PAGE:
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Here, in the second part of our articles about the kinds of taxes corporations pay, we will discuss more the kinds of tax corporations pay.

In the first part of this series, we gave a quick overview of how these taxes differ from the tax individuals pay. After this, we will look at the payment schedule for your company’s taxes and dues.

I. What taxes do companies pay?

Like we mentioned the first part of this series, companies have to pay different taxes compared to the taxes a regular employee would be required to pay.

Generally speaking, taxes in Japan are divided into major categories according to what body the tax is paid to, how the tax is collected, and what the tax is used for.

What government body the tax is paid to National tax Paid to the national government
Local tax Paid to the local government bodies
How the tax is collected Direct tax Directly collected from the tax payer who actually pays the tax himself
Indirect tax The entity that collects and remits to the government is not the same as the tax payer
What the tax is used for Ordinary tax Appropriated to general revenue sources
Earmarked tax For specific purposes only

A.Corporate Income Taxes

i. Corporate Tax

There are two kinds of corporate tax ― corporate tax (national tax), and local corporate tax (national tax). Both are levied on the company’s income (earnings, profit), and are divided into three tax brackets of taxable income:

  • Up to 4 million yen
  • 4 million yen to 8 million yen
  • Over 8 million yen

Corporate tax (national tax) heads directly to the national government.

For small to medium enterprises (SMEs) (companies with a paid-in capital of less than 100 million Japanese yen), the tax rate is 15% companies with taxable income up to 8 million yen.

For taxable income of over 8 million Japanese yen, the excess of 8 million is taxed at around 23% (exact tax rates vary depending on the corporation’s start of accounting year).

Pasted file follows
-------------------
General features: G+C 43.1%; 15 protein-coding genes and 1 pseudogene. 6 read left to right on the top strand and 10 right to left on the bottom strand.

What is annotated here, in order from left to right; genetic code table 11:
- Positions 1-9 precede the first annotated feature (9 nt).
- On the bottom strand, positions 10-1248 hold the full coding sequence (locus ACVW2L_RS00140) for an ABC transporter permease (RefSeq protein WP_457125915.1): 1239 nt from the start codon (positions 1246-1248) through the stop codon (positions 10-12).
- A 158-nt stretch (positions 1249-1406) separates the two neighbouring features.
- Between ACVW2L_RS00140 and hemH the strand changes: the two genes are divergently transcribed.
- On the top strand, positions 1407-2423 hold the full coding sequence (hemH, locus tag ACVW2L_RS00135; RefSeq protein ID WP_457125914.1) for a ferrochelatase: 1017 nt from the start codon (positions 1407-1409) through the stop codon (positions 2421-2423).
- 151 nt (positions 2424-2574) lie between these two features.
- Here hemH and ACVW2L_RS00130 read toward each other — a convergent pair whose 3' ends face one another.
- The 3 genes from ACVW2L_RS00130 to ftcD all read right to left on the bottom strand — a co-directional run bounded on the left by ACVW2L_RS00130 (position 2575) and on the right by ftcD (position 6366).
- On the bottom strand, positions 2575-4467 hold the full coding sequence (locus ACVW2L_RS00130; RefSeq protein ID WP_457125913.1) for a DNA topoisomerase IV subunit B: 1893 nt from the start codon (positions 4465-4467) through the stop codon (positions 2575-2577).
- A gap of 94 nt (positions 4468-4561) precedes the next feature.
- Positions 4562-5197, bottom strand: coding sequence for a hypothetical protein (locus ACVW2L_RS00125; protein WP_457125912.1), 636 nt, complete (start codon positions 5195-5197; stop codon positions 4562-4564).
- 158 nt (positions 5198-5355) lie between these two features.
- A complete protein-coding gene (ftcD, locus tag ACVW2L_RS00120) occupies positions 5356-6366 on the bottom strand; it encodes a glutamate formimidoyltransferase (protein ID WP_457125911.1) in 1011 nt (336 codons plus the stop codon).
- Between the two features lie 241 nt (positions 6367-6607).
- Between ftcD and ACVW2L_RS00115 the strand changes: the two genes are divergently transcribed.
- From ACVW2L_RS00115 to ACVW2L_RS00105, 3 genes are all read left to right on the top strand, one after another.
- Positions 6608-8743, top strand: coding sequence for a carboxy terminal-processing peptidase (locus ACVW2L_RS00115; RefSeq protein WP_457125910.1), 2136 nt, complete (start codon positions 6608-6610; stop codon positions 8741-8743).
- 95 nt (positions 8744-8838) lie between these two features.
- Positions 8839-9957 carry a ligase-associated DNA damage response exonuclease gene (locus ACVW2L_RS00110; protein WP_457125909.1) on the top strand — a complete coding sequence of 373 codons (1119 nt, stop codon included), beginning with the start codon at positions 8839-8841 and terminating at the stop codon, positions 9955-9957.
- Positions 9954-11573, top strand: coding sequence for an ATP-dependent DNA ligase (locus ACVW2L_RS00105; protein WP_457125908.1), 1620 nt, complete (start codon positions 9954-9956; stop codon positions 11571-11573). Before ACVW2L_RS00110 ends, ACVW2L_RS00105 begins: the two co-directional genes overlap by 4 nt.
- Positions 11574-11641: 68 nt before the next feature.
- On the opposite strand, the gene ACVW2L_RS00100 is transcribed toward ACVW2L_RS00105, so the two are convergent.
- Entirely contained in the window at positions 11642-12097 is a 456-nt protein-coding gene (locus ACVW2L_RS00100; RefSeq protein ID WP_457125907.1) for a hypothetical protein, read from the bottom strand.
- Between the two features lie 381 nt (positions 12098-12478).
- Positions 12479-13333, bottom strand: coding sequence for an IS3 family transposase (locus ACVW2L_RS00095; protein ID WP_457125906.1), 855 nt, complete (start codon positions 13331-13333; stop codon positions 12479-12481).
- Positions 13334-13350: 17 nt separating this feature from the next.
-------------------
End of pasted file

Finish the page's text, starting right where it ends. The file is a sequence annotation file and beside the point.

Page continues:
The tax rate for Local corporate tax (national tax) is 0.66% for taxable income up to 8 million and around 1% for the income excess of 8 million (exact tax rates vary depending on the corporation’s start of accounting year).

ii. Corporate Inhabitant Tax

Corporate inhabitant tax is levied both on income and on a per-capita basis. Per-capita levy means it does not take into consideration the company’s earnings (even if the company shows a loss). Instead, it uses the size of the corporation (reflected in its capital amounts) and the number of employees as its tax base.

The standard tax rates are broken down into 3.2% as prefectural tax and 9.7% as municipal tax. However, local governments may choose to set the tax rate to 4.2% for prefectural tax and 12.1% for municipal tax. For example, the Tokyo Metropolitan government employs the higher-than-standard tax rate in its 23 special wards.

Tax rates for corporate inhabitant tax per-capita levy are based according to the capital amounts as follows:

  • Less than 10 million JPY
  • Over 10 million JPY up to 100 million JPY
  • Over 100 million JPY up to 1 billion JPY
  • Over 1 billion JPY to 5 billion JPY
  • Over 5 billion JPY

Furthermore, the tax levied according to capital can vary according to the number of employees (whether there are 50 or less employees or more than 50 employees).

B. Business taxes

This tax is levied on the corporation’s income (earnings, profit). It is divided into three brackets of taxable income:

  • Up to 4 million yen
  • 4 million yen to 8 million yen
  • Over 8 million yen